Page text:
With the creation of sec. 799.40(1m), it would seem that there is no longer a need for a landlord to send a “no waiver” letter or to return a past due rent payment to a tenant . . . or is there.  I would caution landlords against thinking that this newly created statute is the panacea that it appears to be.

Let me explain.

First, if you read the new law closely — which I don’t believe the drafters did or they would have remedied this oversight – it states that an eviction based on a tenant’s failure to pay rent, may not be dismissed solely because the landlord accepts past due rent after the termination of the tenant’s tenancy.

There are many basis for terminating a tenant’s tenancy besides just failure to pay rent.  Other reasons may include the expiration of a lease term or a breach of the rental agreement for something other than non-payment of rent (i.e. criminal activity, damage to the property, loud music, illegal guests etc).  The new law does not address what happens if a landlord accepts past due rent from a tenant and the tenant’s tenancy was terminated for something other than failure to pay rent.

So literally speaking, a court could still dismiss an eviction if a landlord accepts past due rent from a tenant who’s tenancy was terminated based on something other than failure to pay rent and not run afoul of the new law.  Ouch!  What about situations in which the tenant’s tenancy was terminated for failure to pay rent AND other reasons?  Does the new law apply those situations?

A second concern with the new law arose recently in Milwaukee County.  Please note that this information was relayed to me by another person so I cannot 100% vouch that I have all the facts correct since I was not present when this happened.  What I was told was that a landlord’s eviction lawsuit, based upon a tenant’s failure to pay rent, was dismissed because the landlord accepted past due rent from the tenant after the termination of the tenant’s tenancy and failed to advise the tenant that it was the landlord’s intent to still proceed with the eviction of the tenant.  The court held that newly created sec. 799.40(1m) was not applicable in this situation because the landlord failed to advise the tenant of the fact that the landlord still intended to evict them.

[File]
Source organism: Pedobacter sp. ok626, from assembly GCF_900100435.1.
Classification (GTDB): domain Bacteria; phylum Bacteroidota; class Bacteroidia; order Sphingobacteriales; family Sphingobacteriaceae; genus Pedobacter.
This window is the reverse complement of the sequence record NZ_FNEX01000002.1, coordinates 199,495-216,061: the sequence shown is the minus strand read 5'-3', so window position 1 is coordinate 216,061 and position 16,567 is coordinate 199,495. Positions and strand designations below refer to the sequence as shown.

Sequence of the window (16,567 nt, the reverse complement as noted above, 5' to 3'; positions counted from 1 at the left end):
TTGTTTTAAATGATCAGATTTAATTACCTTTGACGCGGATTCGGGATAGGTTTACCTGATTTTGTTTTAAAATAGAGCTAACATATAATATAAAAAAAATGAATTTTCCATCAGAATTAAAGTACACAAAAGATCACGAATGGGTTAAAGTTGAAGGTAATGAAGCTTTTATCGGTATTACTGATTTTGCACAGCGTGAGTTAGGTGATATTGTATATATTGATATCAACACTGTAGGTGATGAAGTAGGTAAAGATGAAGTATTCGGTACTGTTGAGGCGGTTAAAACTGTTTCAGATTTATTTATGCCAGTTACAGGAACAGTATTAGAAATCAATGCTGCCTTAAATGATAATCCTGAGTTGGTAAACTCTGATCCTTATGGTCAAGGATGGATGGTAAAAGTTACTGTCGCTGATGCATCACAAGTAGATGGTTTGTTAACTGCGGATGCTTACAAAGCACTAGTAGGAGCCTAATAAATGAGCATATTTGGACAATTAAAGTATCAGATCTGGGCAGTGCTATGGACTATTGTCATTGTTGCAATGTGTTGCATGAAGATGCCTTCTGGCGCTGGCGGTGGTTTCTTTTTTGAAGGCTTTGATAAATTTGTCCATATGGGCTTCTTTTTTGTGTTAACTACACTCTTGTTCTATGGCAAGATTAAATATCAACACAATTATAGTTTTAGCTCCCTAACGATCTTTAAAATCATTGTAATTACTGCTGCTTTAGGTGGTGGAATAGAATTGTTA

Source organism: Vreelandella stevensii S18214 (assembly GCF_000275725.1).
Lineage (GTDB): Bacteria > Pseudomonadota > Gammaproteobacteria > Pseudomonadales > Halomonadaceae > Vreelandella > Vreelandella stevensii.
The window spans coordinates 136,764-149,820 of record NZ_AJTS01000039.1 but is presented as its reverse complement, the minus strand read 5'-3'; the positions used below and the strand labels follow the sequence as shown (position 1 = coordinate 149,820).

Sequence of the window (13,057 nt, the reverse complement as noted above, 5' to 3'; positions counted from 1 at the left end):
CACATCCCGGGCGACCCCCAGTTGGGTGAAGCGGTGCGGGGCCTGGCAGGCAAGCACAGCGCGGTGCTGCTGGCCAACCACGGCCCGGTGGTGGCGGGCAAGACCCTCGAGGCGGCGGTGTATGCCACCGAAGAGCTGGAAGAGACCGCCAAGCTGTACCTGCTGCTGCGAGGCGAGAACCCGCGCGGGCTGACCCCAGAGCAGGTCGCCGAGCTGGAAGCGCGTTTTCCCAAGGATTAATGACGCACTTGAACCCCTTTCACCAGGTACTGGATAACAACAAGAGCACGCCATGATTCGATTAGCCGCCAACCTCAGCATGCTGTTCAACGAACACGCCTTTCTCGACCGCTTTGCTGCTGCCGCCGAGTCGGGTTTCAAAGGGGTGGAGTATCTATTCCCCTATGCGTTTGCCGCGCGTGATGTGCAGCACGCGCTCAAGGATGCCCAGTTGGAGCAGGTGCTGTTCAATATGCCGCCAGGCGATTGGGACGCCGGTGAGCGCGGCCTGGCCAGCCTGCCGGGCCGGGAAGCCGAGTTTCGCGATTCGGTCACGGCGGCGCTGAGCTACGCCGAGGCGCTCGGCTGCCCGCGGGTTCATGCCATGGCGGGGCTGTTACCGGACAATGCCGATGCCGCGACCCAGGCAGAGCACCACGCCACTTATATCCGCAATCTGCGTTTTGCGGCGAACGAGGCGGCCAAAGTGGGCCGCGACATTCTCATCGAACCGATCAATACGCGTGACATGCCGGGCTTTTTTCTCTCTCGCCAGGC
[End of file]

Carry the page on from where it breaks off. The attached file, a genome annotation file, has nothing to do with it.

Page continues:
Simply put, the new law is not as great as it appears — so be cautious when relying on it.  Know your judge.  Know your court commissioner.  Regardless of what the law says, if the court believes it says something else or is not applicable to your specific facts, you may not get the result that you were expecting.

So as a result of above, I am still advising my clients (despite sec. 799.40(1m) being the new law in town) that they should consider refusing to accept any past due rent from a tenant after the tenant’s tenancy has been terminated.  At the very least they should send a “no waiver” letter.

So proceed with caution.

 

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Learn About Wisconsin’s New Landlord-Tenant Law At AASEW’s Next Meeting on June 18th.

You will not want to miss the Apartment Association of Southeastern Wisconsin’s next membership meeting on June 18, 2012.  The focus of the meeting will be on Wisconsin’s new Landlord Omnibus law (Act 143).

The passage of this new law in late March made a lot of changes to landlord tenant law in Wisconsin – both residential and commercial.  Landlords and management companies will need to make modifications to their rental documents and m,anagement procedures and practices in order to be in compliance.

We will have two landlord attorneys (myself and AASEW Attorney Heiner Giese) and a tenant attorney (Bob Andersen of Legal Action of Wisconsin) at the meeting to summarize the changes to you, give you our interpretation of the law and how it will play out in court, and provide you with reccomended best practices.  Oh yeah . . . and we will also answer your questions.

This new law was rushed through the legislative process and as such it was poorly written, resulting in much confusion and a difference of opinion as to how it should be interpreted.  The panel members will do their best to point out the areas of concern so that you can be better prepared in dealing with them.

Dont forget about the FREE food.

Here are the details:

LOCATION:     Best Western Hotel located at 1005 S. Moorland Road in Brookfield WI

DATE:     Monday, June 18, 2012

TIME:     7 pm

COST:     Free to members of the AASEW; $25 to non-members — Become a member that night and pay only $59 for the rest of the year (and avoid the $25 fee).

We hope to have a great turnout and a great discussion.  I hope to see all of you there.

T